This is part 2 of a two part article that discusses in technical detail how tasks (threads) work with respect to task switching, instance data, inter-task communication, scheduling, and priority. For a general overview of threads, see a previous article. This article discusses task scheduling and priority.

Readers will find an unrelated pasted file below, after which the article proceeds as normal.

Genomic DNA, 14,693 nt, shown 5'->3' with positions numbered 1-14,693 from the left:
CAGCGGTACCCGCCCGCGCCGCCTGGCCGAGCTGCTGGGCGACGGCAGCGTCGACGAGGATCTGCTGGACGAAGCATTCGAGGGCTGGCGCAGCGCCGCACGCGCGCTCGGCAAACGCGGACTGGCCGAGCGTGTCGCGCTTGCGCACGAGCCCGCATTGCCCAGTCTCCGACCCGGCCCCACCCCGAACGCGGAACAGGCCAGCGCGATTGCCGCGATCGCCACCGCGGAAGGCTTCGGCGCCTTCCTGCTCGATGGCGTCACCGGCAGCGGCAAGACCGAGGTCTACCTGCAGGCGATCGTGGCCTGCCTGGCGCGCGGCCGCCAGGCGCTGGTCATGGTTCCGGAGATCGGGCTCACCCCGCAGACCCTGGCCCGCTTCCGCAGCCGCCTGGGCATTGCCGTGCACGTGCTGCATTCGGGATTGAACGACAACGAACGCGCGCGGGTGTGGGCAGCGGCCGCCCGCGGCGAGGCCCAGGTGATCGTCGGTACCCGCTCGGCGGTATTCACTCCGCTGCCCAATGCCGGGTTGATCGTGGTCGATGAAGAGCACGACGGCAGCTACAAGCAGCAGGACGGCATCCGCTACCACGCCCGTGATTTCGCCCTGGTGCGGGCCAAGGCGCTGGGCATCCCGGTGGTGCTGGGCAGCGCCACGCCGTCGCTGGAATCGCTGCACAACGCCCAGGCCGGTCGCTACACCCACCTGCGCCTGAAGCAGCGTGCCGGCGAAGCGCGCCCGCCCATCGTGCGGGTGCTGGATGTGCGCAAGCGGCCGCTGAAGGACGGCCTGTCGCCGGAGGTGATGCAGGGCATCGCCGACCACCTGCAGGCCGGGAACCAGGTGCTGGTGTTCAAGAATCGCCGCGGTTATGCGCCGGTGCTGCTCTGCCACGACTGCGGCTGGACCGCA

The scheduling mechanism described in this article is referred to as dynamic scheduling because it allows for an unlimited number of waiting tasks; for the creation of new tasks during execution; and for task priorities to change during execution. Contrast this to a static scheduling system in which tasks are entered into a table in priority order and bound at compile-time. The result is that new tasks cannot be created during execution time, nor can task priorities be changed with static scheduling.
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